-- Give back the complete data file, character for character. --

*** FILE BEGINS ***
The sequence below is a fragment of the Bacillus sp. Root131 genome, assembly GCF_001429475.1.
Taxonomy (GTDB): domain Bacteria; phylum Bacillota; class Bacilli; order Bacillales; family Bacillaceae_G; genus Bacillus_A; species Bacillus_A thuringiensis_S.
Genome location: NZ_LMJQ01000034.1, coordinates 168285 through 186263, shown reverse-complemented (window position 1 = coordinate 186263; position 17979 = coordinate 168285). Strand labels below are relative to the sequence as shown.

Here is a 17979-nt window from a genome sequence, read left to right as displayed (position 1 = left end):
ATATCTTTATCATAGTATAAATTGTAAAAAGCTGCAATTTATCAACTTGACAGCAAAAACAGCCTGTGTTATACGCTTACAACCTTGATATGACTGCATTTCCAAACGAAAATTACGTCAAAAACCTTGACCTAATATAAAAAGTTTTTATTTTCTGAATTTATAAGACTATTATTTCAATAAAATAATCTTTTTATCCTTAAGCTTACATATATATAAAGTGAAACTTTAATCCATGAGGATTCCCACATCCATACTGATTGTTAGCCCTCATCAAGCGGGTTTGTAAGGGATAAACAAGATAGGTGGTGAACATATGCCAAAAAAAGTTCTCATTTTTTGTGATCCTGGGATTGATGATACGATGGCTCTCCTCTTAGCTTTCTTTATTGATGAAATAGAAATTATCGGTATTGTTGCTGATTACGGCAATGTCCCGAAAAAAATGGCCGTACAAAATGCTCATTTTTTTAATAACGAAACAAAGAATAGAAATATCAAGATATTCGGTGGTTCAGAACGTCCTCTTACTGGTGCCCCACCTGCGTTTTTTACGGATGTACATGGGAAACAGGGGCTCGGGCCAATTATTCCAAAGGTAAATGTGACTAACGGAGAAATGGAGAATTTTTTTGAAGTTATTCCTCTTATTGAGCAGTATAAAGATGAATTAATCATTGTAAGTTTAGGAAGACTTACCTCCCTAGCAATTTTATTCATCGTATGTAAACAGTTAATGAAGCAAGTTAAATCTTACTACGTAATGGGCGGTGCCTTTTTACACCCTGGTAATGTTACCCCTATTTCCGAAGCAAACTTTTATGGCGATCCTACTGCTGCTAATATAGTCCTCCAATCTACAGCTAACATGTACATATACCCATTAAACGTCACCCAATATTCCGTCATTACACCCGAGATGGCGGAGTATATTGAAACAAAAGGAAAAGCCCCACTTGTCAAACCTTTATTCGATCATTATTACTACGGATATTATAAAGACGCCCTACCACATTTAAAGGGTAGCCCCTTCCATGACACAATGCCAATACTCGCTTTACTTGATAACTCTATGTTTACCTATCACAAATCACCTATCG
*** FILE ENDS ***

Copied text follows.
The sequence below is a fragment of the Bacillus sp. Root131 genome, assembly GCF_001429475.1.
Taxonomy (GTDB): domain Bacteria; phylum Bacillota; class Bacilli; order Bacillales; family Bacillaceae_G; genus Bacillus_A; species Bacillus_A thuringiensis_S.
Genome location: NZ_LMJQ01000034.1, coordinates 168285 through 186263, shown reverse-complemented (window position 1 = coordinate 186263; position 17979 = coordinate 168285). Strand labels below are relative to the sequence as shown.

Here is a 17979-nt window from a genome sequence, read left to right as displayed (position 1 = left end):
ATATCTTTATCATAGTATAAATTGTAAAAAGCTGCAATTTATCAACTTGACAGCAAAAACAGCCTGTGTTATACGCTTACAACCTTGATATGACTGCATTTCCAAACGAAAATTACGTCAAAAACCTTGACCTAATATAAAAAGTTTTTATTTTCTGAATTTATAAGACTATTATTTCAATAAAATAATCTTTTTATCCTTAAGCTTACATATATATAAAGTGAAACTTTAATCCATGAGGATTCCCACATCCATACTGATTGTTAGCCCTCATCAAGCGGGTTTGTAAGGGATAAACAAGATAGGTGGTGAACATATGCCAAAAAAAGTTCTCATTTTTTGTGATCCTGGGATTGATGATACGATGGCTCTCCTCTTAGCTTTCTTTATTGATGAAATAGAAATTATCGGTATTGTTGCTGATTACGGCAATGTCCCGAAAAAAATGGCCGTACAAAATGCTCATTTTTTTAATAACGAAACAAAGAATAGAAATATCAAGATATTCGGTGGTTCAGAACGTCCTCTTACTGGTGCCCCACCTGCGTTTTTTACGGATGTACATGGGAAACAGGGGCTCGGGCCAATTATTCCAAAGGTAAATGTGACTAACGGAGAAATGGAGAATTTTTTTGAAGTTATTCCTCTTATTGAGCAGTATAAAGATGAATTAATCATTGTAAGTTTAGGAAGACTTACCTCCCTAGCAATTTTATTCATCGTATGTAAACAGTTAATGAAGCAAGTTAAATCTTACTACGTAATGGGCGGTGCCTTTTTACACCCTGGTAATGTTACCCCTATTTCCGAAGCAAACTTTTATGGCGATCCTACTGCTGCTAATATAGTCCTCCAATCTACAGCTAACATGTACATATACCCATTAAACGTCACCCAATATTCCGTCATTACACCCGAGATGGCGGAGTATATTGAAACAAAAGGAAAAGCCCCACTTGTCAAACCTTTATTCGATCATTATTACTACGGATATTATAAAGACGCCCTACCACATTTAAAGGGTAGCCCCTTCCATGACACAATGCCAATACTCGCTTTACTTGATAACTCTATGTTTACCTATCACAAATCACCTATCG